A good photography workflow should be nice and consistent. It should consider the SEO of the final images we export as well as the security of the original files.

A little while ago I wrote a blog post about metadata and why it is so important for your images' SEO scores. This covers a lot of the background to this first stage in my workflow and I would suggest a quick look at that post if words like metadata, EXIF and IPTC don't mean anything to you yet.

On page SEO

What I am NOT talking about here is your on page SEO. If you run a small site which acts as a portfolio for your work then on page SEO will also be very important. This is a separate topic and will be addressed separately.

Image file SEO

In this module I am referring to the SEO of your image file as a standalone file. It might have got separated from your website or be part of a large collection of images available for purchase through a gallery based website framework like Photodeck, Zenfolio, SmugMug, Pixieset or any number of other providers.

On these platforms images are not surrounded by text which has been carefully crafted to be indexed by search engine spiders. The images are displayed as thumbnails in a gallery or, when clicked on, an enlarged version.

In a nutshell:

At the time of writing (February 2020), Google have just announced that they will soon be beta testing the display of more image metadata beside the results of a Google image search. In addition to pointing out when an image is subject to copyright Google will now also display licensing information, and even a link back to the photographer's website to where the license can be purchased. You can read more about the details here. This is potentially great news, and I will adapt this course as and when the results appear. It means the inclusion of metadata is even more important than it already was.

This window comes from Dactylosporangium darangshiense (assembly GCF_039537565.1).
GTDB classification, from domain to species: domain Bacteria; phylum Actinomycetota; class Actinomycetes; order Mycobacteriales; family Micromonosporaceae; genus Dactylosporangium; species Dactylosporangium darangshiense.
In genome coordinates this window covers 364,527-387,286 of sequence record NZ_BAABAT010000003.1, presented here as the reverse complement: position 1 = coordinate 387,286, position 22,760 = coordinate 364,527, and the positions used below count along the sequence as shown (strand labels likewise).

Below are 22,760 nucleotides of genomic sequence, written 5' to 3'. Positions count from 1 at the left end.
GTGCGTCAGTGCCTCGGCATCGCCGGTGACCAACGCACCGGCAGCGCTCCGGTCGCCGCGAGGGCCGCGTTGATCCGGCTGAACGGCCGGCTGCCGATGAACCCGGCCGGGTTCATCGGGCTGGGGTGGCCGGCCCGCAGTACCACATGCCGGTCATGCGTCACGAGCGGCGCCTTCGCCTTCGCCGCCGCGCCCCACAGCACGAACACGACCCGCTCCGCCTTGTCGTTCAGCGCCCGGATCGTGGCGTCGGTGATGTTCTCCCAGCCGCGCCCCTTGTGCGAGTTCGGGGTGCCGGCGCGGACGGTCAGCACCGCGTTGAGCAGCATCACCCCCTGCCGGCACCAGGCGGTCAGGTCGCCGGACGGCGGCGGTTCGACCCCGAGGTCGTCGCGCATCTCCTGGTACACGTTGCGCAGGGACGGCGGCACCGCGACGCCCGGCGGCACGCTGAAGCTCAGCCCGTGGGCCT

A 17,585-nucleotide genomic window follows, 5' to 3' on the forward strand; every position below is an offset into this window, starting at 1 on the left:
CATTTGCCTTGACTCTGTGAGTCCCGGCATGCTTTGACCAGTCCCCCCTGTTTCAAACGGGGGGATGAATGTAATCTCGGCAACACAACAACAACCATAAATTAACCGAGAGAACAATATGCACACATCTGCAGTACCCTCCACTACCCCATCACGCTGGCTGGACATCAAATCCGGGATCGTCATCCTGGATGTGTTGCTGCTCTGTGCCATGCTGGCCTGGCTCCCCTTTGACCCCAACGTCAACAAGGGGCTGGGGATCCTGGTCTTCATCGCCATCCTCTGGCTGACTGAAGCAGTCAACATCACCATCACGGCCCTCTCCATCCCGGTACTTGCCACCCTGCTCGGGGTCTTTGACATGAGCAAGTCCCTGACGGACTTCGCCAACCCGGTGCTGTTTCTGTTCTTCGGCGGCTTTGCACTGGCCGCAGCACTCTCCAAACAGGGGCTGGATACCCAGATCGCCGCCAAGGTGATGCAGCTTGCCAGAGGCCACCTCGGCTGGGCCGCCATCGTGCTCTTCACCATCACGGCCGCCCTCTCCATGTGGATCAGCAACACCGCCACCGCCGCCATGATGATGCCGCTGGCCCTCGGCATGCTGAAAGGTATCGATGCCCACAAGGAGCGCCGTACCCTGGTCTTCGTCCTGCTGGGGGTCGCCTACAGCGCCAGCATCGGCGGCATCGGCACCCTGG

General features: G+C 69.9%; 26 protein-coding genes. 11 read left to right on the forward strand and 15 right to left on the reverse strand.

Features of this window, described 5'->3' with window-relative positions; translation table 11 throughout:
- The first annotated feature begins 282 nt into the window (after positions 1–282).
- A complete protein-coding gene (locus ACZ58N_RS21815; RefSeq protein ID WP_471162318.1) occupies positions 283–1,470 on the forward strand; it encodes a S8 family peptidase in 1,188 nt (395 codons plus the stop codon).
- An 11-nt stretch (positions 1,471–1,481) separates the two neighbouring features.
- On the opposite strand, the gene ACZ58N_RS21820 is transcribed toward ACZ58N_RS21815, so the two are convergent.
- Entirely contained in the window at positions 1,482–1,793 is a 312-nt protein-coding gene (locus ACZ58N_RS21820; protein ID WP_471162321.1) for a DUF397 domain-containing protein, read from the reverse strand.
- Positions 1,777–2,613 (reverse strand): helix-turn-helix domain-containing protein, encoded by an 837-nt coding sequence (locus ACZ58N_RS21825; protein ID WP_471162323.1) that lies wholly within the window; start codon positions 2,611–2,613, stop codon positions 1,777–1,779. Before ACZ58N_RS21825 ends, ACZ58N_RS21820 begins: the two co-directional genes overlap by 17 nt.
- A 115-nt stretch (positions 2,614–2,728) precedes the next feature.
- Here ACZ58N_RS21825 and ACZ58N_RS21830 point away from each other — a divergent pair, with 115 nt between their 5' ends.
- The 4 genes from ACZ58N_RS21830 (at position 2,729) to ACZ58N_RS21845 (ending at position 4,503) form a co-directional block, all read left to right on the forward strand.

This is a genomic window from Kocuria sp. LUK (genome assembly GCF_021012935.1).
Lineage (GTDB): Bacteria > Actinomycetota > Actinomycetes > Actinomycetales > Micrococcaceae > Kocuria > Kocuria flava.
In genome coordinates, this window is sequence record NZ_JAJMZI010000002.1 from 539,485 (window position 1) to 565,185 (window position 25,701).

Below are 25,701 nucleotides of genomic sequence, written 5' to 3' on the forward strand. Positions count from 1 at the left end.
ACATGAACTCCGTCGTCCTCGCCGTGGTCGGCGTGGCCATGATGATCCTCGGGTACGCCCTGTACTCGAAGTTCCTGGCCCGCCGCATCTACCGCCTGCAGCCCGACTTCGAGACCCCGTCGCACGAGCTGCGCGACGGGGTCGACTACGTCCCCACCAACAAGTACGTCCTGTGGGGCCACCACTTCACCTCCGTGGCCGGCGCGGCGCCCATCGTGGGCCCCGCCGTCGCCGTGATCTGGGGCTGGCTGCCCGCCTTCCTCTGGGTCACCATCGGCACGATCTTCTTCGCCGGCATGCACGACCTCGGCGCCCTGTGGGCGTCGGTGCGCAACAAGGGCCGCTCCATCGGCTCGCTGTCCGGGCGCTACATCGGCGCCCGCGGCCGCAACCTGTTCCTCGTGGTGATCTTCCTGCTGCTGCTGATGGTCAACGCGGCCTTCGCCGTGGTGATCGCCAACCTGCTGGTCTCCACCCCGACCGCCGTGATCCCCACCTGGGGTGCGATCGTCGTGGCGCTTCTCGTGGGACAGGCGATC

In that blog post I describe how to edit IPTC data using Lightroom. In this post I will show you how to add the majority of it in Photo Mechanic at the time of ingestion. Not everybody has Photo Mechanic so I will follow that with a run-through of ingesting straight into Lightroom as well. If you don't have Photo Machanic then jump to the next topic to learn how to import straight from memory cards into Lightroom.

Watch me take you through the process with Photo Mechanic first:

There are a several reasons why I have chosen to add the metadata using Photo Mechanic and not Lightroom, at a later stage.

Local and Global stationery

The two different ways to add metadata within PM are useful for different situations and requirements.

Global stationery (as PM calls it) is a great way to apply metadata to multiple files at once. Local stationery is easier for the odd single file which needs slightly altering. It is more of a pain for editing multiple files because you can only apply the data one image at a time.

Photo Mechanic is fast

PM is fast and efficient and the traditional keyboard shortcuts (tapping the up arrow to jump back to the start of a field, down to the end) work in PM's dialog boxes and don't in Lightroom's (well not on a PC anyway).

Photo Mechanic has Variables

PM includes the ability to use {variables} within the fields to save copying and pasting data into several different places.

For example, one of my metadata templates contains the following in the Description field: